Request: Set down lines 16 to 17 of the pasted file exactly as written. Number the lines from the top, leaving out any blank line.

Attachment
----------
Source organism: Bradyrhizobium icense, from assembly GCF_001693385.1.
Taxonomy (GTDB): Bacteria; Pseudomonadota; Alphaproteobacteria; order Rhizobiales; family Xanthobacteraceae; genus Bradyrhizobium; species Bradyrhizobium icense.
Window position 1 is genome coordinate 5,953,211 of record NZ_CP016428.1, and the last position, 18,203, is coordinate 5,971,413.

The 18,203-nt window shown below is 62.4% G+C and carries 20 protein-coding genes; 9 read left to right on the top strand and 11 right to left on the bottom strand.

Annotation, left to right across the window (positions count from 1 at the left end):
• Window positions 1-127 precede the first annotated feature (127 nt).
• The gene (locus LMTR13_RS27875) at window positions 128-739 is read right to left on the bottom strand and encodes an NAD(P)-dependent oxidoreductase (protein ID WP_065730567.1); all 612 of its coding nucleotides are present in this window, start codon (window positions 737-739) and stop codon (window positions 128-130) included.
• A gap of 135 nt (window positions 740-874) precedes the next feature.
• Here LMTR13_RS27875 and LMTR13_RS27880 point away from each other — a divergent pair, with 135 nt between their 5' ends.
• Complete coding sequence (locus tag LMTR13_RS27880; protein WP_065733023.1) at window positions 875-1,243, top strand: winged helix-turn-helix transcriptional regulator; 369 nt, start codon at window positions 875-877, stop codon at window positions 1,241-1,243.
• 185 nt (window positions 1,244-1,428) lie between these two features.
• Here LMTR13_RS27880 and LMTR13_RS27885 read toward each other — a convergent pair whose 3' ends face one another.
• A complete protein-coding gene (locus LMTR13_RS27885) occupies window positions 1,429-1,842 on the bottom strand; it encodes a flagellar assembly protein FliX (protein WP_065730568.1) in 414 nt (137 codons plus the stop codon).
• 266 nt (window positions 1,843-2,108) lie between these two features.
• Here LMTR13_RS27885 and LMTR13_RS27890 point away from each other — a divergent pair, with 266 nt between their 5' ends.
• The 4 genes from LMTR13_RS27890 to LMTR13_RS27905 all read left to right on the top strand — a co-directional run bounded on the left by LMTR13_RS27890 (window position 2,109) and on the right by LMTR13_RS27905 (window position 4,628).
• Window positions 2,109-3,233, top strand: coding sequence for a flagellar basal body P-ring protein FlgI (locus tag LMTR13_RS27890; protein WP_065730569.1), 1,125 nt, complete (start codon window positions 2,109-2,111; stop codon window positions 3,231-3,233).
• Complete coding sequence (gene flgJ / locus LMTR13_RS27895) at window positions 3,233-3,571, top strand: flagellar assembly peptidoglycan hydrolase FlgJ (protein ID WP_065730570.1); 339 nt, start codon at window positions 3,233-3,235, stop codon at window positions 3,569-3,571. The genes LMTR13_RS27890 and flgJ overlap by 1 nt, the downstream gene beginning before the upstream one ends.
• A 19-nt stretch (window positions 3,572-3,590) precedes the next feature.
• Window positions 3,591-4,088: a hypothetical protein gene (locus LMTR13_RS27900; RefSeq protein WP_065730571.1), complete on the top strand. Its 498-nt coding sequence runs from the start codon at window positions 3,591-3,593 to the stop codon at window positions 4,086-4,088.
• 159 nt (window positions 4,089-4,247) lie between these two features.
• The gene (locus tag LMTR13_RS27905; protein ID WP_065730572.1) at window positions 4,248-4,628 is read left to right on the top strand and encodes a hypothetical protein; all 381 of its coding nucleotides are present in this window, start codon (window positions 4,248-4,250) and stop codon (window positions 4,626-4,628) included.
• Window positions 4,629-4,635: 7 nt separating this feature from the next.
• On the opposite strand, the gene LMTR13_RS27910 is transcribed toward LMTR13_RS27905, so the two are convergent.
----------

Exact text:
• The 4 genes from LMTR13_RS27890 to LMTR13_RS27905 all read left to right on the top strand — a co-directional run bounded on the left by LMTR13_RS27890 (window position 2,109) and on the right by LMTR13_RS27905 (window position 4,628).
• Window positions 2,109-3,233, top strand: coding sequence for a flagellar basal body P-ring protein FlgI (locus tag LMTR13_RS27890; protein WP_065730569.1), 1,125 nt, complete (start codon window positions 2,109-2,111; stop codon window positions 3,231-3,233).